Fitness for the Outside Athlete, December 1996
You can laugh at the gym-bound troglodytes whose primary life mission is to become bulgy. But being a 98-pound weakling--aerobically fit or not--won't boost your performance. "Whether you're nordic skiing, running, or snowshoeing," says Paul Ward, a sports scientist and publisher of The Encyclopedia of Weight Training, "more muscle improves your performance."
When aerobic athletes train long distances, they first use up their glycogen stores, then fat, and then they literally burn off muscle. "It's hard--especially for athletes with low-fat diets--to consume enough calories to rebuild those muscles," Ward says. One solution lies in using the same mega-mass shake powders so beloved by the muscle-T set.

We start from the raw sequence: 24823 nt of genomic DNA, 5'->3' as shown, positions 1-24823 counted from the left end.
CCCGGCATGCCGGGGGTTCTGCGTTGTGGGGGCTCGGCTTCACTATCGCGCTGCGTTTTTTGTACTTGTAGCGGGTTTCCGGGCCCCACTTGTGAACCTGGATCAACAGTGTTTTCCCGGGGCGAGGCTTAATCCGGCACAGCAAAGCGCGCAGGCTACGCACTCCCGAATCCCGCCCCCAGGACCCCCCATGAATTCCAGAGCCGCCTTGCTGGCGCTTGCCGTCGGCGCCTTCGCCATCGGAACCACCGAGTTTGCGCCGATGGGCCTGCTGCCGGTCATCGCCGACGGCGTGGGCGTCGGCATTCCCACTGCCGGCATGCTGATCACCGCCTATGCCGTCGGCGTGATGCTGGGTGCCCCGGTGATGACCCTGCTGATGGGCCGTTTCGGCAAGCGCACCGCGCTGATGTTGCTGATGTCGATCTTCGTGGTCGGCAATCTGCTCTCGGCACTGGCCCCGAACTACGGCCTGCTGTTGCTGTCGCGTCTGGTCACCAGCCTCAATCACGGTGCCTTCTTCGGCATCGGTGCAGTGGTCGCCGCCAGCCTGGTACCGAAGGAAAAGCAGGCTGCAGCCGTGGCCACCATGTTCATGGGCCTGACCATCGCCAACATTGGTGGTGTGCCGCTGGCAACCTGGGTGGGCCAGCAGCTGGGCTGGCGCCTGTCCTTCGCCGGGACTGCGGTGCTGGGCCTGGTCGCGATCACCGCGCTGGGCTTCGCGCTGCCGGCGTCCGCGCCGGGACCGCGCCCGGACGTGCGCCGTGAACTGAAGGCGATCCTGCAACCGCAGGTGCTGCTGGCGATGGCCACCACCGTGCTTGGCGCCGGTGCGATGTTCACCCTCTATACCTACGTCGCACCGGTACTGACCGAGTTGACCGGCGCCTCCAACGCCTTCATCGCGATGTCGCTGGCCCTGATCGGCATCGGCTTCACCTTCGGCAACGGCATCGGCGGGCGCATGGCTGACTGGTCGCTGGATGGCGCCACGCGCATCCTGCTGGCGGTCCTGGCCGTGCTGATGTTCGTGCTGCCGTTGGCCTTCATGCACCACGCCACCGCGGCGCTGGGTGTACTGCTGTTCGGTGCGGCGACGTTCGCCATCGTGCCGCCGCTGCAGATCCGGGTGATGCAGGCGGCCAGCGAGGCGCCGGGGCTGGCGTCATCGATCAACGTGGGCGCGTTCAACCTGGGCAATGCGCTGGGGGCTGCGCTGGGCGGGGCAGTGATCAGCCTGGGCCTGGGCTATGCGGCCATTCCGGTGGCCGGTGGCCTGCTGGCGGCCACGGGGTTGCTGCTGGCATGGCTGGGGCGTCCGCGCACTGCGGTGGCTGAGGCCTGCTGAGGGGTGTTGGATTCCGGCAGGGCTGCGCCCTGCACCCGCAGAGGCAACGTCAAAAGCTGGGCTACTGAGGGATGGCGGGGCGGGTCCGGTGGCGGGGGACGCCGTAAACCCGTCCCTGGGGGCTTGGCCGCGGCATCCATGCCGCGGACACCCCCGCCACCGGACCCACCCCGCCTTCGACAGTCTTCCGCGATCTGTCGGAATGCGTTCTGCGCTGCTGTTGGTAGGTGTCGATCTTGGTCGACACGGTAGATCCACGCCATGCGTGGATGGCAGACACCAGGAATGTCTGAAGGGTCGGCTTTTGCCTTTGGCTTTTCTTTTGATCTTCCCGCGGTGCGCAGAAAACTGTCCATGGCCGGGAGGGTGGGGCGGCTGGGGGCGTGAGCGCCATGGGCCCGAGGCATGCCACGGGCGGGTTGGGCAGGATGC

These protein and carbohydrate mixes work for everyone from vegetarians who don't get enough protein (most powders are free of meat products) to serious endurance athletes who "simply have trouble downing enough food," Ward says. Still, he cautions that such powders can't replace regular breakfast, lunch, and dinner. Herewith a nutritional and gustatory guide to some of the biggest names in weight-gain shakes.
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